This article reports on an initial study of a professional learning community (PLC) of educators who are investigating mobile devices in their teaching. The research examined two conjectures: firstly, that a professional learning community would enrich understanding of teaching with mobile technologies; and secondly, that these technologies would enhance teaching. The findings indicate that progress towards an enriched engagement with m-learning may be promoted by the establishment of a PLC. The existing professional relationships facilitated community formation and enhanced the sense of commitment, risk-taking, shared responsibility and purpose. In addition, the results also indicate the contribution of mobile learning to teaching.
Updated: Aug. 06, 2014
The current article provides an overview of the Australian Federal Government initiatives in the area of early childhood with regard to the provision of early childhood education and care. Recent Australian policies, reforms, and curriculum documents show there is an increasing need for educators to recognise the social, cultural and political influences on teaching and learning. These changes have influenced a Western Australian university to develop an innovative birth to 8 years preservice educator education curriculum. The program redesign at Curtin University is one example of a way in which academics involved in program development at universities can interpret policy, recognize change and act on this change by reforming and implementing appropriate courses of study.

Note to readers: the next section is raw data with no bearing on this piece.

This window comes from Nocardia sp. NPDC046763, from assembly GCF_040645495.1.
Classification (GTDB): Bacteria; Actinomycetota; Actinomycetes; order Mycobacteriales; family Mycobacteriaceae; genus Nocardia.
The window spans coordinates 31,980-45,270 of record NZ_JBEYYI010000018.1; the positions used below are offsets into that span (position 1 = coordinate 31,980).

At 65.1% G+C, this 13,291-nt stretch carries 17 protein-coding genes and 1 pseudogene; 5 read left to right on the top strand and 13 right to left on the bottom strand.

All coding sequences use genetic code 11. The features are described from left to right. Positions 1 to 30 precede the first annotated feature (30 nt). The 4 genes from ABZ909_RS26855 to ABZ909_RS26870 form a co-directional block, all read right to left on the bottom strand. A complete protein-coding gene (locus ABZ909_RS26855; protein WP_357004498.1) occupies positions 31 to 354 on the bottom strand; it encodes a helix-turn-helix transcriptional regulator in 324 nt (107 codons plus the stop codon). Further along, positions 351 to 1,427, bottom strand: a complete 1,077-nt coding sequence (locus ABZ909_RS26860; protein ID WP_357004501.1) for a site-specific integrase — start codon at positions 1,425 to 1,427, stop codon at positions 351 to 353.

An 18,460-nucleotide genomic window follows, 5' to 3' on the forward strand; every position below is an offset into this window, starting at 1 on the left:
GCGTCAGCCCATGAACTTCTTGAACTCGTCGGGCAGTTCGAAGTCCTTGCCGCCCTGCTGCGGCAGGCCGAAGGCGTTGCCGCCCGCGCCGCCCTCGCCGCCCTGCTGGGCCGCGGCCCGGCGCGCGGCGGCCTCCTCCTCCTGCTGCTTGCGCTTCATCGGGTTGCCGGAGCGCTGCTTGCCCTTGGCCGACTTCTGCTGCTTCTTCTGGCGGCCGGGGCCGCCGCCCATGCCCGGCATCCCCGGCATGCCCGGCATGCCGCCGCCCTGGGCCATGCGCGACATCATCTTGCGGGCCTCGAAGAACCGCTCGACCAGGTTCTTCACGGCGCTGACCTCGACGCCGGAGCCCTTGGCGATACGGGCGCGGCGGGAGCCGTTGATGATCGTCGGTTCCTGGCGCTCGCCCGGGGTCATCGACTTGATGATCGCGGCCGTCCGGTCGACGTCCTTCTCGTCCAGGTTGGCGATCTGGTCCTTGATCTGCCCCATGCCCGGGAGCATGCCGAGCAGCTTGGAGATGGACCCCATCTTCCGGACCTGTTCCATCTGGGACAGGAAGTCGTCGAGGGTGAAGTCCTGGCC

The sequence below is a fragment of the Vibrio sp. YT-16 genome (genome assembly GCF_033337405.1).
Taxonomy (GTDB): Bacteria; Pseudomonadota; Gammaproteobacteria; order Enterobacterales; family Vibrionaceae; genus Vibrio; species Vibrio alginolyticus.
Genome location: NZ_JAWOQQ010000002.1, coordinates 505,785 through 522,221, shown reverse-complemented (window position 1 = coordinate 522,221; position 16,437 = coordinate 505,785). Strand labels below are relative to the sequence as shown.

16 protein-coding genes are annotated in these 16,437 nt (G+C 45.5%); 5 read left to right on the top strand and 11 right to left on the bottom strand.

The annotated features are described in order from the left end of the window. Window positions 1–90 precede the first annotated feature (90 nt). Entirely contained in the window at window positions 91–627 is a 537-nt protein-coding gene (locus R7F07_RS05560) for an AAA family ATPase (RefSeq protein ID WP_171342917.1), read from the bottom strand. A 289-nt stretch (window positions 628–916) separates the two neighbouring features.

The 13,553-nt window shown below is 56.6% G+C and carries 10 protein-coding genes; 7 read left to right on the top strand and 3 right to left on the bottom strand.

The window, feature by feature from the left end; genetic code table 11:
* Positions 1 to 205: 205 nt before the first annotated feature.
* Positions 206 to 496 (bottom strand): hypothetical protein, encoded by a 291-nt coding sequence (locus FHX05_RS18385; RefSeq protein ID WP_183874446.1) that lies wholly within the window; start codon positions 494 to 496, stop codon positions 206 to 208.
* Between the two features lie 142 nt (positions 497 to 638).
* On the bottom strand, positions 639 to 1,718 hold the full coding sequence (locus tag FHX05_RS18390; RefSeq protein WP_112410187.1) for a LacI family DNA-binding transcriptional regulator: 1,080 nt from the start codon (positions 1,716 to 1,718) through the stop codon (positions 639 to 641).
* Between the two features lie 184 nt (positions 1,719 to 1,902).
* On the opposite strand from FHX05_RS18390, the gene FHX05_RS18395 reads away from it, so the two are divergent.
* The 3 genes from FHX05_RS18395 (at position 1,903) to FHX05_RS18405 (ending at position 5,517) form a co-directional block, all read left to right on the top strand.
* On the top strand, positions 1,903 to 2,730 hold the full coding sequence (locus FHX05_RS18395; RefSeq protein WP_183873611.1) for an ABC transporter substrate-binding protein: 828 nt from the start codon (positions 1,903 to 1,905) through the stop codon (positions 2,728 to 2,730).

Updated: Jul. 14, 2014
In this study, the authors were interested to investigate how a lesson plan study (LPS) activity conducted within the context of a computer-supported collaborative learning (CSCL) environment would impact on prospective teachers’ repertoires of pedagogical-content knowledge (PCK) about teaching primary school mathematics. By the end of this study, it was found that the prospective teachers had made considerable advances to their repertoires of PCK. The authors found several factors that influenced growth in PCK.
Updated: Apr. 30, 2014
This paper reports the findings from the first nationwide survey of Australian primary pre-service teacher educators coordinating units and programmes with CBM content. Stand-alone units were offered in 68% of programmes and embedded in 96% of programmes. They commonly included applied behaviour analysis, decisive discipline, positive behaviour intervention and support, and choice theory/reality therapy, among the 36 approaches/models listed. More than half of the stand-alone units and only 20% of embedded units were coordinated by an academic with a stated CBM research interests.
Updated: Nov. 25, 2013
Learning To Be A Culturally Responsive Teacher through International Study Trips: Transformation or Tourism?
This article presents findings from a qualitative study that investigated the experiences of 15 Australian pre-service teachers who attended a short-term study programme in either Korea or India. Three interrelated themes emerged from the interview data: (1) dissonance resulting from physical discomfort; (2) dissonance resulting from culturally different communication styles and expectations about appropriate behaviour and interaction and (3) dissonance resulting from incidents/events that challenged the pre-service teachers’ views of themselves and their own cultures.
Updated: Nov. 25, 2013